Texts From Family Members
First off a big thanks to Rush The Court for the opportunity, again, to attend Pac-12 Media Day. Appreciate getting to go and their trust in me to cover the event.
For me, Media Day is about the experience. Larry Scott noted as much in his opening remarks, that it’s an opportunity for the student-athletes to do something they don’t necessarily always get to do. For Brandon Ashley, it was the chance to come home and answer to his mom. She asked the last question of the Power Forward, confirming that he was taking his vitamins and that he was ready for the season. You should’ve seen how Brandon beamed, smiled, and got embarrassed all at the same time. I call it 2015’s first shining moment. Continue reading
Tomorrow, for the third straight year, I will be attending the Pac-12’s Basketball Media Day. Can’t wait. In all honesty, it’s a little boring. I love the opportunity to go but there are platitudes abound. More gets said by the Guilty Remnant.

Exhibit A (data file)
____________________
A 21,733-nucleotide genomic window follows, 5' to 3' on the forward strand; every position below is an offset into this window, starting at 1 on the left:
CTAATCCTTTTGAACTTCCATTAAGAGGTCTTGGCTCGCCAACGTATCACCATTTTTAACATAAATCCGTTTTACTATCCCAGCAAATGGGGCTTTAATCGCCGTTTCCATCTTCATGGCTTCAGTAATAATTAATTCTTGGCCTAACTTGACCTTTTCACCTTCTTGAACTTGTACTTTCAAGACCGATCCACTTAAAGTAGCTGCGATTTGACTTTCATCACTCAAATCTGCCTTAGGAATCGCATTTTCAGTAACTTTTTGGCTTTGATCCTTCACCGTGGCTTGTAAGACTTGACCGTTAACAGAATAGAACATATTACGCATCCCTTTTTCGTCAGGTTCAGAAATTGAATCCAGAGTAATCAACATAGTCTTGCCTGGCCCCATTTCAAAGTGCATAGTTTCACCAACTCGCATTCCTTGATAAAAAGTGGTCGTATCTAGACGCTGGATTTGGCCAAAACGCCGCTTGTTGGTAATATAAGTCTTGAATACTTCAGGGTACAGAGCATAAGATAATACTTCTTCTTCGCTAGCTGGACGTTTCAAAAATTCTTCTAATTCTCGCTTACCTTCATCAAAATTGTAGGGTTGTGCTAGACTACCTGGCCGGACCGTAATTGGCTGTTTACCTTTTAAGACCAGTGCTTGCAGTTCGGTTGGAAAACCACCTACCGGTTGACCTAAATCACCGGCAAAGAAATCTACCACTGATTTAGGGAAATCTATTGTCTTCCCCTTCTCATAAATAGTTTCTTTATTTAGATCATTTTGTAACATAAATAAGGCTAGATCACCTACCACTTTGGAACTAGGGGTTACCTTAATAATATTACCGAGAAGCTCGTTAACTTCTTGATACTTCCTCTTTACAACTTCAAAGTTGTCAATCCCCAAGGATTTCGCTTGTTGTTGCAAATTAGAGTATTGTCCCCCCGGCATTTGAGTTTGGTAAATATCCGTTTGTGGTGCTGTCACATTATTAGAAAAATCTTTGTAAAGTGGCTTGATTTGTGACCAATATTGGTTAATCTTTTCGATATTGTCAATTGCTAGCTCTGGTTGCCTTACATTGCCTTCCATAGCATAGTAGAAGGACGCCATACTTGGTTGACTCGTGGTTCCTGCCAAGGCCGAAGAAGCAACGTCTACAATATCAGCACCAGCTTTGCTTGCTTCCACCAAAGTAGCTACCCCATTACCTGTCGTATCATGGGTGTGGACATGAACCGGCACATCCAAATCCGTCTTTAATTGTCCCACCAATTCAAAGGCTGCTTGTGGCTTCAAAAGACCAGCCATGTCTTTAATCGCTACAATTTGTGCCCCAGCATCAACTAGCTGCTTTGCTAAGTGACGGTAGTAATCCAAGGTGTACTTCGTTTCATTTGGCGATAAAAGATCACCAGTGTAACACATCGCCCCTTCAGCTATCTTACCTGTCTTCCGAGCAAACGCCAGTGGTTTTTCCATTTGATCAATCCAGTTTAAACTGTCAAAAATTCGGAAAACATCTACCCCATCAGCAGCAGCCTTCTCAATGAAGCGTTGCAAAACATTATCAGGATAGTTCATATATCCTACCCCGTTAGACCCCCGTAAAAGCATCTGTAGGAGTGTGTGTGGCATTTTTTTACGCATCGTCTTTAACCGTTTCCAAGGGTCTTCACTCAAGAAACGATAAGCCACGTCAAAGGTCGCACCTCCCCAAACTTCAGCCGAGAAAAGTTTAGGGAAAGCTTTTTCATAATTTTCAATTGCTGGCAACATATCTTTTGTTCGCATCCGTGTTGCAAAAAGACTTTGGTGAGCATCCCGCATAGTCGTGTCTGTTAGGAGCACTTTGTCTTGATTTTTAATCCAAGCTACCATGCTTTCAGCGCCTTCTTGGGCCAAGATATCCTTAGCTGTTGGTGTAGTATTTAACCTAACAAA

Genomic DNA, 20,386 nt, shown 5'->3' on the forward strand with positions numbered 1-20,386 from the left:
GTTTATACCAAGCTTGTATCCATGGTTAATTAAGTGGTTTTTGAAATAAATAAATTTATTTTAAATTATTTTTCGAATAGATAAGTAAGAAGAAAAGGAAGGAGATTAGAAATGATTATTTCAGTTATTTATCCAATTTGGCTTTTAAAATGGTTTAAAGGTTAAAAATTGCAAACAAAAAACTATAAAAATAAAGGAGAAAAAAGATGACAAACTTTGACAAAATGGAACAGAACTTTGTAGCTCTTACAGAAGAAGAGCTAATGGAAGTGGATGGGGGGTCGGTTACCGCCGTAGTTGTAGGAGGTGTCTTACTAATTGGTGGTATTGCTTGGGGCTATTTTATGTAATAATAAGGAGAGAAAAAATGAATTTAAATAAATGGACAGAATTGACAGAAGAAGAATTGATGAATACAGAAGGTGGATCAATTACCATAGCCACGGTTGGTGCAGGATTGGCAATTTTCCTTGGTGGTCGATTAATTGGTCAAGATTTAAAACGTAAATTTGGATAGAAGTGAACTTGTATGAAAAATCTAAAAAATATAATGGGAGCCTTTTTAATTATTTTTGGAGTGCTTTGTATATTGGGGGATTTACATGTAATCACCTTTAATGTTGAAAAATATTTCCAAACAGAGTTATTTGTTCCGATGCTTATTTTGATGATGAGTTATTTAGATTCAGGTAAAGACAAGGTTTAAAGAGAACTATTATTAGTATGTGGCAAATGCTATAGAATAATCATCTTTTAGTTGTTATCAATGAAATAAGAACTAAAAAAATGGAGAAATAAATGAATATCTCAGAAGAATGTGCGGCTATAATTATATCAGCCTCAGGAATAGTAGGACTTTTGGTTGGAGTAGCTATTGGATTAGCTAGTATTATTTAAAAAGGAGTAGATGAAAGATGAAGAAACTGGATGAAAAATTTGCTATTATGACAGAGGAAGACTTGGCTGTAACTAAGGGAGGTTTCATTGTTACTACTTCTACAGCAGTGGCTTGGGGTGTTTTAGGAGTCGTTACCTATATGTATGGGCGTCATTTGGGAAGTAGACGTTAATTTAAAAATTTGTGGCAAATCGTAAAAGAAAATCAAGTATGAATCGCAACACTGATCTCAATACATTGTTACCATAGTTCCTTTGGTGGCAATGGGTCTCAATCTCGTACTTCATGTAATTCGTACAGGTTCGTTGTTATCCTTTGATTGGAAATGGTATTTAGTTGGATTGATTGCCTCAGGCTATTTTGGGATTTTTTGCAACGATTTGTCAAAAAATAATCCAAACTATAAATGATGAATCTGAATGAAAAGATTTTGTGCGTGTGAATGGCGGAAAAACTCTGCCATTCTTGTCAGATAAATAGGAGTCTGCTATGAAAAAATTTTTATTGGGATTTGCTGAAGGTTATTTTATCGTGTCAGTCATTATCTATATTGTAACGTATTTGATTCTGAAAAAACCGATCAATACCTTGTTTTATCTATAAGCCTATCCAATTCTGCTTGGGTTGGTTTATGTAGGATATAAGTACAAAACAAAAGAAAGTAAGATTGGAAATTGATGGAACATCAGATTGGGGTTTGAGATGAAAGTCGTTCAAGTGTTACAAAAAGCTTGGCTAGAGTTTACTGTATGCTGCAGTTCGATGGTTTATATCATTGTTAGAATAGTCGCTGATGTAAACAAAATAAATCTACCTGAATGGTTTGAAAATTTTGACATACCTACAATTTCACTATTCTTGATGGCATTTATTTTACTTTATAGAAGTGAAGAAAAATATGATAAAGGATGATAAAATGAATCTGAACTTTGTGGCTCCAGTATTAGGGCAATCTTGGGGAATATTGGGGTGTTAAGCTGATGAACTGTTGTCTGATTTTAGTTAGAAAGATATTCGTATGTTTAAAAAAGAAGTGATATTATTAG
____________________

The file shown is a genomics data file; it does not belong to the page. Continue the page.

The fun part is reading between the lines. Like knowing Andy Enfield ripped UCLA and hearing him have to then praise UCLA. Or listening to Bob Dibler discuss Ed Rush and trips to Cancun. Basically, nothing will be said tomorrow that shocks us.
But what if it didn’t play out that way?
I’ve scripted the questions I’d like to ask and provided what I think coaches will respond with and what I wish they’d respond with. Continue reading
- The Commissioner – I read spots like this and it’s hard not to think we missed out on the ‘good old days’ or something so beyond cool I can’t reconcile doing anything in the current age. Where’s my curbside Midnight In Paris pickup? I want to rub elbows with Larry Bird and crush the loosely illegal bottle of Rose. I’d love to challenge Don Nelson to one-on-one. I instead settle for giddy one-on-ones with Nick Johnson. And sportswriters are such a romantic lot. Listen to the way Ryan’s contemporaries talk about him. But we only get to be revisionist because we’re also contemporary. Today is pretty terrific, too. I do get one-on-ones with Nick Johnson after I started a blog. This blog. In some regard, Bob Ryan helped build that.